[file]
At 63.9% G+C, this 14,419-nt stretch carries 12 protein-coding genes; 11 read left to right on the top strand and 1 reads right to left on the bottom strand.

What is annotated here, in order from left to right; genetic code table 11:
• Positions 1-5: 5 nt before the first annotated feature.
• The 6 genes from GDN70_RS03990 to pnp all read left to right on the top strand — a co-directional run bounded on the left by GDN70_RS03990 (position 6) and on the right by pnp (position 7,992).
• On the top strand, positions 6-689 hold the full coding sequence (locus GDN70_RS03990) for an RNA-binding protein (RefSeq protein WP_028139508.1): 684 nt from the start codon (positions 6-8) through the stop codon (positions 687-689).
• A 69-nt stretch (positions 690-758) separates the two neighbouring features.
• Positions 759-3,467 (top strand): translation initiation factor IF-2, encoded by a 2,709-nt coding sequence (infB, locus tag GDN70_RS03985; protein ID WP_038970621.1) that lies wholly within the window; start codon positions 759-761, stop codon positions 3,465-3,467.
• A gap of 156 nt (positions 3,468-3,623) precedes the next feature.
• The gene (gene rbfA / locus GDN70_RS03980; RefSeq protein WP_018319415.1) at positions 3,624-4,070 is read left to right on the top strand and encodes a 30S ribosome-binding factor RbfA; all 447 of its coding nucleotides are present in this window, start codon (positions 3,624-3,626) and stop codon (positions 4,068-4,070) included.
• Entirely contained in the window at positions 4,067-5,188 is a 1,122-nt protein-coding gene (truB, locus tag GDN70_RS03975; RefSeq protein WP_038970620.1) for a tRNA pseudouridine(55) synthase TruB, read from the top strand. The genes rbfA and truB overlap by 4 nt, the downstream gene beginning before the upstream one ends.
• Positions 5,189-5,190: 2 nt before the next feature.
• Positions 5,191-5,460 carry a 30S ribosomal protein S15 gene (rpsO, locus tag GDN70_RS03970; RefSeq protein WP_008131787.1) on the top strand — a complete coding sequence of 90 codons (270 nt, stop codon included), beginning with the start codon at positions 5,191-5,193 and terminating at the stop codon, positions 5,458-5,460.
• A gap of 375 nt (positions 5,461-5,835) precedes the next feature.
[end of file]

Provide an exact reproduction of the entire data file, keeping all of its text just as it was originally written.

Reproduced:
At 63.9% G+C, this 14,419-nt stretch carries 12 protein-coding genes; 11 read left to right on the top strand and 1 reads right to left on the bottom strand.

What is annotated here, in order from left to right; genetic code table 11:
• Positions 1-5: 5 nt before the first annotated feature.
• The 6 genes from GDN70_RS03990 to pnp all read left to right on the top strand — a co-directional run bounded on the left by GDN70_RS03990 (position 6) and on the right by pnp (position 7,992).
• On the top strand, positions 6-689 hold the full coding sequence (locus GDN70_RS03990) for an RNA-binding protein (RefSeq protein WP_028139508.1): 684 nt from the start codon (positions 6-8) through the stop codon (positions 687-689).
• A 69-nt stretch (positions 690-758) separates the two neighbouring features.
• Positions 759-3,467 (top strand): translation initiation factor IF-2, encoded by a 2,709-nt coding sequence (infB, locus tag GDN70_RS03985; protein ID WP_038970621.1) that lies wholly within the window; start codon positions 759-761, stop codon positions 3,465-3,467.
• A gap of 156 nt (positions 3,468-3,623) precedes the next feature.
• The gene (gene rbfA / locus GDN70_RS03980; RefSeq protein WP_018319415.1) at positions 3,624-4,070 is read left to right on the top strand and encodes a 30S ribosome-binding factor RbfA; all 447 of its coding nucleotides are present in this window, start codon (positions 3,624-3,626) and stop codon (positions 4,068-4,070) included.
• Entirely contained in the window at positions 4,067-5,188 is a 1,122-nt protein-coding gene (truB, locus tag GDN70_RS03975; RefSeq protein WP_038970620.1) for a tRNA pseudouridine(55) synthase TruB, read from the top strand. The genes rbfA and truB overlap by 4 nt, the downstream gene beginning before the upstream one ends.
• Positions 5,189-5,190: 2 nt before the next feature.
• Positions 5,191-5,460 carry a 30S ribosomal protein S15 gene (rpsO, locus tag GDN70_RS03970; RefSeq protein WP_008131787.1) on the top strand — a complete coding sequence of 90 codons (270 nt, stop codon included), beginning with the start codon at positions 5,191-5,193 and terminating at the stop codon, positions 5,458-5,460.
• A gap of 375 nt (positions 5,461-5,835) precedes the next feature.